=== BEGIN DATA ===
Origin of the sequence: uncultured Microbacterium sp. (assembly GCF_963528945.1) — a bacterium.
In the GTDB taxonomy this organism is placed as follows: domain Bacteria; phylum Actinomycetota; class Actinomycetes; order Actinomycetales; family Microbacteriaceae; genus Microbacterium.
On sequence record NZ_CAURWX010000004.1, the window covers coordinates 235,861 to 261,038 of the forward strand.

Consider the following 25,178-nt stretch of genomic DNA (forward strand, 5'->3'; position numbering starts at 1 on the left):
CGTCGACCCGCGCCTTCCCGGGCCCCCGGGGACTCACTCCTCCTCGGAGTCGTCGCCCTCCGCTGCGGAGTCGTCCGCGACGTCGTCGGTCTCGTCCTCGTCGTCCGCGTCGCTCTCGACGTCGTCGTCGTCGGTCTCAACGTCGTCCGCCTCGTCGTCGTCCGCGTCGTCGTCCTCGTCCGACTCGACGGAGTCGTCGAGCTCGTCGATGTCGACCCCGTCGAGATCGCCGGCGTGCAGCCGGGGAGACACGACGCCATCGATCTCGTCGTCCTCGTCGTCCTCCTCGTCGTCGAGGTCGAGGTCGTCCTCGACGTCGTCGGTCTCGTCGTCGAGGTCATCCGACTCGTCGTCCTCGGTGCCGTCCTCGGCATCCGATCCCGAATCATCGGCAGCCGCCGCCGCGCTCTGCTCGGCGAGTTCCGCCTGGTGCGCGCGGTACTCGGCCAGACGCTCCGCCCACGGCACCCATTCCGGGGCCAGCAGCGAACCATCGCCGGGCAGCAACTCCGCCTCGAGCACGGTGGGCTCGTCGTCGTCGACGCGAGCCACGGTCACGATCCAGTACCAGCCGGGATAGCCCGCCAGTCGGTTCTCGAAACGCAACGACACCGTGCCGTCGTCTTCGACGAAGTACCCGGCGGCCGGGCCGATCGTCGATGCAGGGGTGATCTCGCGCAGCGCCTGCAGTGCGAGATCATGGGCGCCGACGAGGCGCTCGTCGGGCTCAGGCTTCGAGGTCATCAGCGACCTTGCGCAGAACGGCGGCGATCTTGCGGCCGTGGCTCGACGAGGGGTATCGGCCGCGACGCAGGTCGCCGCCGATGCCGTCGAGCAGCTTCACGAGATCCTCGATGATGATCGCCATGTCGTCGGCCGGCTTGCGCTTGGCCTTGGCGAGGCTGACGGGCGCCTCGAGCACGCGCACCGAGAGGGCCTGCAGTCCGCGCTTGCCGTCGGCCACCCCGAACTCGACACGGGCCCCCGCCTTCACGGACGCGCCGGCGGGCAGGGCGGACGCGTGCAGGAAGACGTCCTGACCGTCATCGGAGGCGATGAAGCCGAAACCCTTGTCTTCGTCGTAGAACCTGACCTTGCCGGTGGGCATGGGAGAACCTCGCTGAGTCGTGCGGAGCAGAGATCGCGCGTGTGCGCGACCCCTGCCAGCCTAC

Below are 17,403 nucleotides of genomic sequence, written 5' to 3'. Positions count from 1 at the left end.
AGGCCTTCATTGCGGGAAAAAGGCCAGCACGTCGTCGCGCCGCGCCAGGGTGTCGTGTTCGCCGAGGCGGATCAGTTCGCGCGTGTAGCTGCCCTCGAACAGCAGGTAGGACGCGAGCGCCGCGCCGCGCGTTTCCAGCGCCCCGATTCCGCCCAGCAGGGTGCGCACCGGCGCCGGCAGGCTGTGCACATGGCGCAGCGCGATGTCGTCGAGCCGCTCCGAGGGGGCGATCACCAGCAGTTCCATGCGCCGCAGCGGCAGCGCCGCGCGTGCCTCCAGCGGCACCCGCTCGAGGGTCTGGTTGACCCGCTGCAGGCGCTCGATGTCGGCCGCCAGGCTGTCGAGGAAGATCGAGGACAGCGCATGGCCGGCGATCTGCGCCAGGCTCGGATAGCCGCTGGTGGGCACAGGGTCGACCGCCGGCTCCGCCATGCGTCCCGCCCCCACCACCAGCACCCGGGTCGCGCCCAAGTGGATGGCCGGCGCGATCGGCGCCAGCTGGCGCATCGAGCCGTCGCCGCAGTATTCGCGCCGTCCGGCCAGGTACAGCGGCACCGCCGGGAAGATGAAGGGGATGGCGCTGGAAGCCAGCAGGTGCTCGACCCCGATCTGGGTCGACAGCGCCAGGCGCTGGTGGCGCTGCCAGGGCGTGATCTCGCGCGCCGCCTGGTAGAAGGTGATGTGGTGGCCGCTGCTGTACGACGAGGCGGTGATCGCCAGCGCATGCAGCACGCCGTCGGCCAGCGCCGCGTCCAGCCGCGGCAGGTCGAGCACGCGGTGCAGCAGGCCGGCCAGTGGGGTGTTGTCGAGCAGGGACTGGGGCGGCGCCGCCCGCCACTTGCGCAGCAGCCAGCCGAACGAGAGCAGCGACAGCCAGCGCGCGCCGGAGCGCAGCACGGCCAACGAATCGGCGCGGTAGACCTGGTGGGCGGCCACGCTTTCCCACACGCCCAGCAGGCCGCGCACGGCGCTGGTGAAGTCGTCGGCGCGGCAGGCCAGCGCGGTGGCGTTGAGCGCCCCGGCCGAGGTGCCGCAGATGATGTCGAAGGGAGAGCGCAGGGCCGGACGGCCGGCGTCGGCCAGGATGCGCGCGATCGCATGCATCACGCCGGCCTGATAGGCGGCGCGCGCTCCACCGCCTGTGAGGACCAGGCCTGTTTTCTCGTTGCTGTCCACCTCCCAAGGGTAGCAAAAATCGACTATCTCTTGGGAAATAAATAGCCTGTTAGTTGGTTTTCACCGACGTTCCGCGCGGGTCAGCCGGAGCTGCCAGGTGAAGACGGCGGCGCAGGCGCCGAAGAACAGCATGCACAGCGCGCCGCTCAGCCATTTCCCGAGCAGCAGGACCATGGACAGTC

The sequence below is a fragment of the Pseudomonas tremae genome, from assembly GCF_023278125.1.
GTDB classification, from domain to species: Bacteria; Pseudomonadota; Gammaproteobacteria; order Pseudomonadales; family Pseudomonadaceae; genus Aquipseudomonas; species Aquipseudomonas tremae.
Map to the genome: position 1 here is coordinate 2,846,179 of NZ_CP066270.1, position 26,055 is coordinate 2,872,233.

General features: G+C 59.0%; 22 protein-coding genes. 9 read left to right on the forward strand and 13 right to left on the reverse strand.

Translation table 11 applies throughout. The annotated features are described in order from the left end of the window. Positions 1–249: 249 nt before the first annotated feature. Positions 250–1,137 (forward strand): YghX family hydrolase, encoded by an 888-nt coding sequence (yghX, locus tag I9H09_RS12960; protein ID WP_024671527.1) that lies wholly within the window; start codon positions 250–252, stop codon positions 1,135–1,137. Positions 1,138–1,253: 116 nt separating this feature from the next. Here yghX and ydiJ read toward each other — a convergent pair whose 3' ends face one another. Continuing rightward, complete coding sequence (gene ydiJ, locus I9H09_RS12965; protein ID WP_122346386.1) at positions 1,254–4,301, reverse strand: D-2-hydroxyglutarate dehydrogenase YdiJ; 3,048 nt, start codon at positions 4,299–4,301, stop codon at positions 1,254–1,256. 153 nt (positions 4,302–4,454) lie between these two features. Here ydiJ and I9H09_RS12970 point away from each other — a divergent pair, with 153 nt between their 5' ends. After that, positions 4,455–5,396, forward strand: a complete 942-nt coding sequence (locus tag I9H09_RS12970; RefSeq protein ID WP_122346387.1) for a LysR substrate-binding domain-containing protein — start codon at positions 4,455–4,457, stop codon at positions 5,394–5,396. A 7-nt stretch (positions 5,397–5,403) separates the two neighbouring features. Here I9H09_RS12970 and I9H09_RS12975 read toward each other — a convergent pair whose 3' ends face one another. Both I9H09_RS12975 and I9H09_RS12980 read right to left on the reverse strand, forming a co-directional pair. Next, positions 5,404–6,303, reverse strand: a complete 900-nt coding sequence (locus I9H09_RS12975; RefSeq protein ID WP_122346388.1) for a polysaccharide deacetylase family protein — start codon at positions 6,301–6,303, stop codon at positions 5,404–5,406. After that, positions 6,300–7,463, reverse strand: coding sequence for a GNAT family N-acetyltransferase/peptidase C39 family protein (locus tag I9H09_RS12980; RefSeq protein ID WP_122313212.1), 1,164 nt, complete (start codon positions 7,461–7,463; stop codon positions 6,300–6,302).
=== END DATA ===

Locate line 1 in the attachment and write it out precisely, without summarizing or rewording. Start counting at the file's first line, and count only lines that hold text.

Origin of the sequence: uncultured Microbacterium sp. (assembly GCF_963528945.1) — a bacterium.